Rock solid Xeon performance takes Sandy Bridge(s) to the server room
Intel has done it again, but what is the best board design to take advantage of all that processing horsepower?
The recent launch of the next-generation Intel Xeon E5 processor family using the Sandy Bridge architecture has set a new milestone in server-class computing performance. However, there are important blade/board design factors to consider if their potential is to be reached.
Whenever Intel launches a new processor generation, the world expects more and more horsepower. But this time, Intel’s Xeon E5 processor family using the Sandy Bridge architecture appears to have taken it to a whole new level. The LINPACK benchmark run by German computer magazine c’t showed an increase in compute performance of over 100 percent compared with the preceding Intel Xeon 56xx family based on the Westmere architecture. The benchmark testing unveiled SPEC CPU2006 results of 602 SPECint_rate_base2006base and 484 SPECfp_rate_2006base with Intel’s flagship Xeon E5-2690 running at 2.9 GHz clock frequency. In the same test bench, the preceding Intel Xeon X5680 (Westmere architecture at 3.33 GHz) achieved 349 (int) and 246 (fp), respectively. Intel itself reports SPEC CPU2006 benchmark results of 671 SPECint_rate_base2006base and 495 SPECfp_rate_2006base for selected server platforms , while various Sandy Bridge test platforms also demonstrated environmentally friendly power figures when in idle mode and improved energy efficiency benchmarks. So, the performance looks to be significantly improved this generation, but what has made this possible?
‘Tick-Tock’ around the clock
With every second Intel Xeon generation, the company shrinks die sizes with a newly introduced silicon process technology while maintaining the CPU’s architecture (‘Tick’). And with every alternate Intel Xeon generation, the company reinvents the CPU architecture but uses the same production process as the previous generation (‘Tock’). This so-called ‘Tick-Tock’ process has been very successful for Intel, and helps minimize the risks associated with introducing new technology while staying the course defined by Moore’s Law. So, this time, it’s a ‘Tock’ – the process technology stays at 32 nm while the processor architecture gets greatly improved.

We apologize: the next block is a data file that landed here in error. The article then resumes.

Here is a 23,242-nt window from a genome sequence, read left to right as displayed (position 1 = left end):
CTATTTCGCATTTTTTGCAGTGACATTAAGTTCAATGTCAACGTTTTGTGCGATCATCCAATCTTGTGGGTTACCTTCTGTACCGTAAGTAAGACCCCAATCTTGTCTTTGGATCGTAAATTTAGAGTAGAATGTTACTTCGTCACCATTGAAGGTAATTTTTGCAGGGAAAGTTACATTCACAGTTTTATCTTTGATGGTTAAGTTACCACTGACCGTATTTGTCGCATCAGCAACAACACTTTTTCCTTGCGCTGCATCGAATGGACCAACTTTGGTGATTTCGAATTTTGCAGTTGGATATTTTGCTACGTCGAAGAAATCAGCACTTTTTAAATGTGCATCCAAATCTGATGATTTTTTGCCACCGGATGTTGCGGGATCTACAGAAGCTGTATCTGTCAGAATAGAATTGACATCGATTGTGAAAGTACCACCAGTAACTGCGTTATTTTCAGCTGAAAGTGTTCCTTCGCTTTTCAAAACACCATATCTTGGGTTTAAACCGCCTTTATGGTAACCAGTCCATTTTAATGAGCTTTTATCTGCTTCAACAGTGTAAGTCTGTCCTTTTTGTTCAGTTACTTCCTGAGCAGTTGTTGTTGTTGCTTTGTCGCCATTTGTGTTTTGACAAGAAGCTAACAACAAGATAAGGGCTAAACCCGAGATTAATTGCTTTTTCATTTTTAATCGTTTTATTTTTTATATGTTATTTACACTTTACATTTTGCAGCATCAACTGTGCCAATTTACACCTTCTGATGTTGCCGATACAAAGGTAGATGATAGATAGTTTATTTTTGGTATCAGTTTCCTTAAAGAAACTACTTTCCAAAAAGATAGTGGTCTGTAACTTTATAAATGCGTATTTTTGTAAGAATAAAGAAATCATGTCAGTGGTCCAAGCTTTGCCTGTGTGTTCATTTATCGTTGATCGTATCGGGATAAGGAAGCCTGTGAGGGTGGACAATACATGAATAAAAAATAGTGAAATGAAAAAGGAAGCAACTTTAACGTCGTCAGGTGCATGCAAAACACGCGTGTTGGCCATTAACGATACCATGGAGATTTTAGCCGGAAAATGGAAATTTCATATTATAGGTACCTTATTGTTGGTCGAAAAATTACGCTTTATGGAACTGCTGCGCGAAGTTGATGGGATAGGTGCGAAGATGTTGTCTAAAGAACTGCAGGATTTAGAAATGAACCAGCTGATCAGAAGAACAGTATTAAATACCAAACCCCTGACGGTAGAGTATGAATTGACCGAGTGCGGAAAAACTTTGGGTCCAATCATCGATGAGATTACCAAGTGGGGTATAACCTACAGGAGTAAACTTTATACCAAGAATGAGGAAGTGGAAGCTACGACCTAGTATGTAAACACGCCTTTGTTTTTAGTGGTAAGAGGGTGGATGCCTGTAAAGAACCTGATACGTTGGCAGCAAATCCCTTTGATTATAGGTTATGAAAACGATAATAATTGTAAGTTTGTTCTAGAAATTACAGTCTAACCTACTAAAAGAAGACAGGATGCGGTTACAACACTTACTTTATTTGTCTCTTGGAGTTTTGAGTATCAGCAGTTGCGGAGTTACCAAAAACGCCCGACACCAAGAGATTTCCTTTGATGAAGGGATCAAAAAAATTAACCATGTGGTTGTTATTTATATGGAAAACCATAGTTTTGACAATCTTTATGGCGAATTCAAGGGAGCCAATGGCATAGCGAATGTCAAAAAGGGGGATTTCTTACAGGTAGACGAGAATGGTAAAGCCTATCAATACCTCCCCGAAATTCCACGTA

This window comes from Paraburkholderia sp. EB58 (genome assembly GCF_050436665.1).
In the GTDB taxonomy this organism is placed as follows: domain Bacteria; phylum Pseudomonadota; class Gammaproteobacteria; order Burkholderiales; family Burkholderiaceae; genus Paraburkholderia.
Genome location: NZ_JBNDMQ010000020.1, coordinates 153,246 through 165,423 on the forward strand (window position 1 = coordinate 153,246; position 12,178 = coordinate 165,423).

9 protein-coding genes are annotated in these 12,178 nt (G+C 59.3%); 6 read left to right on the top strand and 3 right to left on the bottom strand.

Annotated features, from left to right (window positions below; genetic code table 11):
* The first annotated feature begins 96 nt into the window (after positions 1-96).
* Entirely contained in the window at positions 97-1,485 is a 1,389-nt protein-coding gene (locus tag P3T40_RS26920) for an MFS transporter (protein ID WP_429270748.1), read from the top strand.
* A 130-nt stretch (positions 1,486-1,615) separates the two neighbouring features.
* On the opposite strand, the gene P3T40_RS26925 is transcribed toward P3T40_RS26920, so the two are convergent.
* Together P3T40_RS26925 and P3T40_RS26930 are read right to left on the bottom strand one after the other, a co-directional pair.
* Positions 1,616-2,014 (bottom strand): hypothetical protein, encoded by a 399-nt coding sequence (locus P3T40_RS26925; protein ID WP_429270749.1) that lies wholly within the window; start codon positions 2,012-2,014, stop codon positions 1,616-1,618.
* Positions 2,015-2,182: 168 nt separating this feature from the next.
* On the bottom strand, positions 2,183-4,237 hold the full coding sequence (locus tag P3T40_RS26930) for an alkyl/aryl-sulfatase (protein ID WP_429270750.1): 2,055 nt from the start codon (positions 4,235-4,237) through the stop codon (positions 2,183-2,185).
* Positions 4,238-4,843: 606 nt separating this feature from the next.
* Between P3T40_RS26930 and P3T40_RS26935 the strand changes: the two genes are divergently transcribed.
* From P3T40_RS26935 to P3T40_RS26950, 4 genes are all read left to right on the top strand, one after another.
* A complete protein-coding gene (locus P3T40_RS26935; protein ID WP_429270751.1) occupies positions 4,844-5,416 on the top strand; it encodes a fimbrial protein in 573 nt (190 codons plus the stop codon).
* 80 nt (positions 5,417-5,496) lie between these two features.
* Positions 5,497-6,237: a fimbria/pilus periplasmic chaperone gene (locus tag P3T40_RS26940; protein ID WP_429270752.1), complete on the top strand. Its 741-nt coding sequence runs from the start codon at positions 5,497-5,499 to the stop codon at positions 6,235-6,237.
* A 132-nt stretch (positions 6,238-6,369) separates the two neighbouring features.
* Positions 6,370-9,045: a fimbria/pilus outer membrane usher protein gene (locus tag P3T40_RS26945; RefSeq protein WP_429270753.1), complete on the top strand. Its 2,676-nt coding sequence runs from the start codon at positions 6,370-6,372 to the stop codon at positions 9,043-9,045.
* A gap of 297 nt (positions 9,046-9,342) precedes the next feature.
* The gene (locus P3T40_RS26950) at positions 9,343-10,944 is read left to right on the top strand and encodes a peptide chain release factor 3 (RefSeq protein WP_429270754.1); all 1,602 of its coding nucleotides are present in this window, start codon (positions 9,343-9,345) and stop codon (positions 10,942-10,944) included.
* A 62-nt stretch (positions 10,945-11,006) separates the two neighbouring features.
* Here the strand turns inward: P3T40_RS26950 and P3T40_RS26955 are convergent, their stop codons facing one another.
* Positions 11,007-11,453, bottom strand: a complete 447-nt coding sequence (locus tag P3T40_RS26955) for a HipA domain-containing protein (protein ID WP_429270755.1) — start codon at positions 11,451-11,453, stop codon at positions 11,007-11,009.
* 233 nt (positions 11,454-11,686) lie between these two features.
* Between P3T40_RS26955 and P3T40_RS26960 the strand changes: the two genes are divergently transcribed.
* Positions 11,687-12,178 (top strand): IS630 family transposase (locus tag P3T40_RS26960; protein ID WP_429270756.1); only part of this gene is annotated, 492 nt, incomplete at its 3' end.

The new processor architecture comes with eight processor cores, each of which represents two logical CPUs by means of multithreading. Server designs can thus show the presence of 16 physical cores and 32 logical cores. To tame this sheer amount of available parallel performance, Xeon designers have provided a ring-shaped, bi-directional data path that connects all cores and all other processor resources. Such processor resources include up to 20 MB of third-level cache (the so-called ‘uncore logic’), memory data paths, and the newly introduced PCI Express Gen 3 based I/O.
Like its predecessor, the Intel Xeon E5 processor family features separate memory controllers for each available memory channel. Intel has increased memory bandwidth by adding another memory channel to the EP version of the Intel Xeon E5, so a server with two CPU sockets now can have as much as eight memory channels working in parallel, four per socket. The DDR3-based memory interfaces come with an improved transfer rate of 1600 MTps when using appropriate memory modules, which is another notable enhancement from the former 1333 MTps. In total, this represents a 60 percent memory bandwidth improvement.